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Diocese of Changzhi
Diocese of Changzhi

Changzhi has a land area of approximately 23,348 sq. kilometers and the diocesan territory covers the prefecture-level cities of Changzhi and Jincheng in the southwestern part of Shanxi province. Their administrative area includes 3 urban districts, 2 county-level cities (Lucheng and Gaoping) and fourteen counties.

Population

Changzhi has a population of 3.3 million, while Jincheng has 2.2 million.

History

Changzhi was formerly called Luanfu when it was erected as an apostolic vicariate in the year 1924. Earlier, it belonged to the Apostolic Vicariate of Shansi (Shanxi) from 1838, and then to the Apostolic Vicariate of Southern Shansi from the year 1890. It was entrusted to the Franciscan missionaries.

Bishop Alberto Odorico Timmer, the third bishop of Luanfu, ordained the first batch of Chinese priests in 1903. During his office of 25 years (1901-1926), the development of the Apostolic Vicariate was almost complete. More than 300 churches were built, resulting in an exponential rise in the number of Catholics.

From 1932 to 1936, Hongtung (Hongtong) and Jiangzhou (Xinjiang) were erected as new apostolic vicariates from Luanfu, after which it covered 19 counties with some 30,000 Catholics. In 1943, Japanese invaders forced foreign missioners to go home, leaving the Church to Chinese priests.

Lu'an became a diocese when the Chinese Church Hierarchy was established in 1946. However, since then most of the churches in the diocese have been occupied by Communists. During the Cultural Revolution (1966-76), all priests were imprisoned or sentenced to ‘laogai’ (reform through labor), and the religious activities were suspended.

Since 1980, the Church has gradually revived. Father Anthony Li Weidao became the first Chinese bishop of Changzhi (Lu'an) in 1992. He fell sick from overwork and died in the year 1998. Father Andrew Jin Daoyuan received episcopal ordination without an apostolic mandate in 2000. The diocese became divided, as there was already a Vatican-approved Bishop Paul Li Yi, who was secretly ordained in 1997. The Holy See recognized Bishop Jin as "a legitimate bishop without jurisdiction" in mid-2008.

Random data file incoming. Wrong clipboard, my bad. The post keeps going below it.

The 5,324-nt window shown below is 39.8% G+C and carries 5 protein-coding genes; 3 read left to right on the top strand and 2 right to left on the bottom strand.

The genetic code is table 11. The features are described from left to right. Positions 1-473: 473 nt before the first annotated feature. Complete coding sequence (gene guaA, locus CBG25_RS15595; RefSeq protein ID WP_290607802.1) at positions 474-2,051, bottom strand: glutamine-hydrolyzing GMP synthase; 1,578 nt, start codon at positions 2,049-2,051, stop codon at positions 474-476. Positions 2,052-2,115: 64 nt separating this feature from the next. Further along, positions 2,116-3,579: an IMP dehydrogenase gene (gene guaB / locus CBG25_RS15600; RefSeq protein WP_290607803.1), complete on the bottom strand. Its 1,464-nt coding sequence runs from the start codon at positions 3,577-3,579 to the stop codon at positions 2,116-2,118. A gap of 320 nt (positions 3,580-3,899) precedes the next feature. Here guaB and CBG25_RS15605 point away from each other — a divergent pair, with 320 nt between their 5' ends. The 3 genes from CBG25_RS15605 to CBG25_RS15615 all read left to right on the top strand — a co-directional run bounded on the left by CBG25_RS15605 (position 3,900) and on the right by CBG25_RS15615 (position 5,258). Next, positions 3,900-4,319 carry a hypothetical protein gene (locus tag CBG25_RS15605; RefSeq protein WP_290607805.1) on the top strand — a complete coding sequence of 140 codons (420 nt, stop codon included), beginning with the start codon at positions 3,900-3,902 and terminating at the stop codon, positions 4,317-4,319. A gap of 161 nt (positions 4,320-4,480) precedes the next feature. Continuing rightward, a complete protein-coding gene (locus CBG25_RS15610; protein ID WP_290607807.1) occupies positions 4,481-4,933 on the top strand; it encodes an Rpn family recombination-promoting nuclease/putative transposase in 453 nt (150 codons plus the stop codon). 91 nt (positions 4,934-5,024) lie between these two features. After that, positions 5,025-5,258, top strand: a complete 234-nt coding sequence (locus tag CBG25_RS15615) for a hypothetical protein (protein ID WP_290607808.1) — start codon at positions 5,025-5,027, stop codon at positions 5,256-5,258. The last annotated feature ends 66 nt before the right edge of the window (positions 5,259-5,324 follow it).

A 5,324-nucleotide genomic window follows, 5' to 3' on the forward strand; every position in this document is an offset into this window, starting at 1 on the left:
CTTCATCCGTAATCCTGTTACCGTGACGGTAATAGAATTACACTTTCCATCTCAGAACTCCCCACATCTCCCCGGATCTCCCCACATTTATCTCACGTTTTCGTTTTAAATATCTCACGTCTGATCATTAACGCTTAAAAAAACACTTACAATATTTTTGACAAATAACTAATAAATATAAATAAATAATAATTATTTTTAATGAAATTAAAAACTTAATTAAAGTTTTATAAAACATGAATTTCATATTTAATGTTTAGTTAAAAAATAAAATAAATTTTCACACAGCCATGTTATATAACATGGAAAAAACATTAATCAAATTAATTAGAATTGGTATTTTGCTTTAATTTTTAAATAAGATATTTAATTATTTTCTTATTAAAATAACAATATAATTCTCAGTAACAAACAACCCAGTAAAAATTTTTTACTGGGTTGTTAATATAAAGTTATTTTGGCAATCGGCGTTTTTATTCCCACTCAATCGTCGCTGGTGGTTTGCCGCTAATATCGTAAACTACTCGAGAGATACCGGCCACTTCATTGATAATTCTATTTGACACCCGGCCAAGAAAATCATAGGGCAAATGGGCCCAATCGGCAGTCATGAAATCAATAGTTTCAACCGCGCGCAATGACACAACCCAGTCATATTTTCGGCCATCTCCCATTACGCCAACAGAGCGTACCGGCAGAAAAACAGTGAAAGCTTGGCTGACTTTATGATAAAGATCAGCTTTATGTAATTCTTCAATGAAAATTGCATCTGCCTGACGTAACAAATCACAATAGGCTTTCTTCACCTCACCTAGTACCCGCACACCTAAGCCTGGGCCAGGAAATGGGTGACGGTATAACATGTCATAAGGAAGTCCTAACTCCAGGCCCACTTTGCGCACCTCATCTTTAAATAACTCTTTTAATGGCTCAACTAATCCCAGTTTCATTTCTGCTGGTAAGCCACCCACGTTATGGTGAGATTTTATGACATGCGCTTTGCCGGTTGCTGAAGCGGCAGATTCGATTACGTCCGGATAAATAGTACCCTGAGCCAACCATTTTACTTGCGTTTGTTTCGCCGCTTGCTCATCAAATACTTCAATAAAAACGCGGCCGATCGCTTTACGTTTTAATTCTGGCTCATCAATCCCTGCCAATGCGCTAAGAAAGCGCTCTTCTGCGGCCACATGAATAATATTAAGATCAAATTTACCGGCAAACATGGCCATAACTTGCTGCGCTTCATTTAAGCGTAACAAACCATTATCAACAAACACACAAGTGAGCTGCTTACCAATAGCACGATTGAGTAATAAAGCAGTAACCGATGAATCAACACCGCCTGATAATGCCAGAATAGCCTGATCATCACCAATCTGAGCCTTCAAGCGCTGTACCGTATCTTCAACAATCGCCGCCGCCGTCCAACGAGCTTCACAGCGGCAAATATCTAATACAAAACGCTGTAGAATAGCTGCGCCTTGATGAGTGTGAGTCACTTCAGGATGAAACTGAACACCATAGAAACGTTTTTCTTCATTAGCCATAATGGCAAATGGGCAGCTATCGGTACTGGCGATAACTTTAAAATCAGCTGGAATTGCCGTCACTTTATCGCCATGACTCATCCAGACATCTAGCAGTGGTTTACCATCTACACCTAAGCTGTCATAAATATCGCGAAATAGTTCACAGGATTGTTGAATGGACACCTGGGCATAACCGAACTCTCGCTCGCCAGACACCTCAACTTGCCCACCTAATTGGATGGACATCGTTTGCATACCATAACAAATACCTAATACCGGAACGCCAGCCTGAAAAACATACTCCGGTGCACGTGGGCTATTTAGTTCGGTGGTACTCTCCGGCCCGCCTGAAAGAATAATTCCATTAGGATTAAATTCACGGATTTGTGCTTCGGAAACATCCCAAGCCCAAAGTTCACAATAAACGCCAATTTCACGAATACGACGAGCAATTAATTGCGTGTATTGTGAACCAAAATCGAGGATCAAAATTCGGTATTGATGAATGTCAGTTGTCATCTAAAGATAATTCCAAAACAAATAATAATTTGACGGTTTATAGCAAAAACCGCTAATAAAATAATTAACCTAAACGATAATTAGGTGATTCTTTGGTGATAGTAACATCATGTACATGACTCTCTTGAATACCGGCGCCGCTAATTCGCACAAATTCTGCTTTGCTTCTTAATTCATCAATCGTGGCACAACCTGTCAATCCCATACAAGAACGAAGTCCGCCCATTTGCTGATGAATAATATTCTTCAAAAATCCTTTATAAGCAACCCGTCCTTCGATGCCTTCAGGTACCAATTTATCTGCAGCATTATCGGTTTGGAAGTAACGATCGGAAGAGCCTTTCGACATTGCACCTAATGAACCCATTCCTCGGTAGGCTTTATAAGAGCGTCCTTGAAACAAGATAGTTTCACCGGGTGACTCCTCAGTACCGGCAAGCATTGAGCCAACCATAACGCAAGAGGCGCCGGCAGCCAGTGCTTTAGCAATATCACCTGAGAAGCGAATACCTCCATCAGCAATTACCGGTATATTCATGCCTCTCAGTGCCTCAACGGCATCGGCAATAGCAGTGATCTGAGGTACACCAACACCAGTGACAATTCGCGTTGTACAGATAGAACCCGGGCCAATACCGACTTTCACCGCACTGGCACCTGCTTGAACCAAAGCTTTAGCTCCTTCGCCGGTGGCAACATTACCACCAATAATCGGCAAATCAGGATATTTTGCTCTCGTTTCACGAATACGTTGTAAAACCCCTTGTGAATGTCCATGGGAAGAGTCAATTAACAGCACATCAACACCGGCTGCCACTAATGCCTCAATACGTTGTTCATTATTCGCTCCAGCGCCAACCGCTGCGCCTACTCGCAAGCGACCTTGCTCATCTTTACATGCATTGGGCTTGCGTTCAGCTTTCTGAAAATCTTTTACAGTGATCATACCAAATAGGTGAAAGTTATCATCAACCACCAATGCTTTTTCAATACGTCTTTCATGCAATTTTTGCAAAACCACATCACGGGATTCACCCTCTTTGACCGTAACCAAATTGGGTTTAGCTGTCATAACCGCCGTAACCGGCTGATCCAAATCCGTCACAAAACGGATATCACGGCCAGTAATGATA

Transportation

Changzhi city has a very convenient transportation system. The State Highway 207, State Highway 208, State Highway 309 and the Changzhi-Handan Highway traverse the city, while Taiyuan-Jiaozuo Railway and the Handan-Changzhi Railway go through the city. Taiyuan Wusu International Airport and Datong Yungang Airport are situated within a three-hour drive, and the Changzhi Wangcun Airport provides daily flights to Beijing, Shanghai and Xi'an.

Climate

Changzhi has a continental monsoon climate, with dry winters and abundant rainfall in summers. The average temperature ranges between 4.9 - 10.4 degrees Celsius.

Economy

In 2010, the GDP of Changzhi rose 13.7% from 2009 to RMB 92.02 billion, ranking second in Shanxi, after the capital city, Taiyuan. The secondary sector, the strongest sector, realized RMB 60.17 billion in value-added output, contributing 65.4% to the city's economy.

Coal mining and dressing, metallurgy, coking, electricity production and supply, raw chemicals and chemical products are the major industries in the city.

Topography

Changzhi is located towards the southeast of the Shanxi Province. It has Hebei and Henan provinces towards the east, Jincheng towards the south and Jinzhong towards the north. The Taihang Mountains and the Taiye Mountains lie to the east and the west of the city, respectively.

Education

There are four colleges and universities in Changzhi city, with a total of 24,600 enrolled students and 7,116 graduates.

Culture

Changzhi is one of the birthplaces of Chinese culture. It was where Yandi, the ancestor of the Chinese people, tried diverse medical herbs and taught the people how to farm. During the reign of the emperors Yao and Shun, the region was part of Jizhou. During the Shang Dynasty (1600-1050BC), it belonged to the Li State, and during the Warring States Period (476-221BC), it was called Shangdang. In the Northern Zhou Dynasty, it came to be called Luzhou. It was not until Ming Dynasty that the territory was named "Changzhi", which means "long-term peace and stability". Changzhi city was officially founded in the year 1946.

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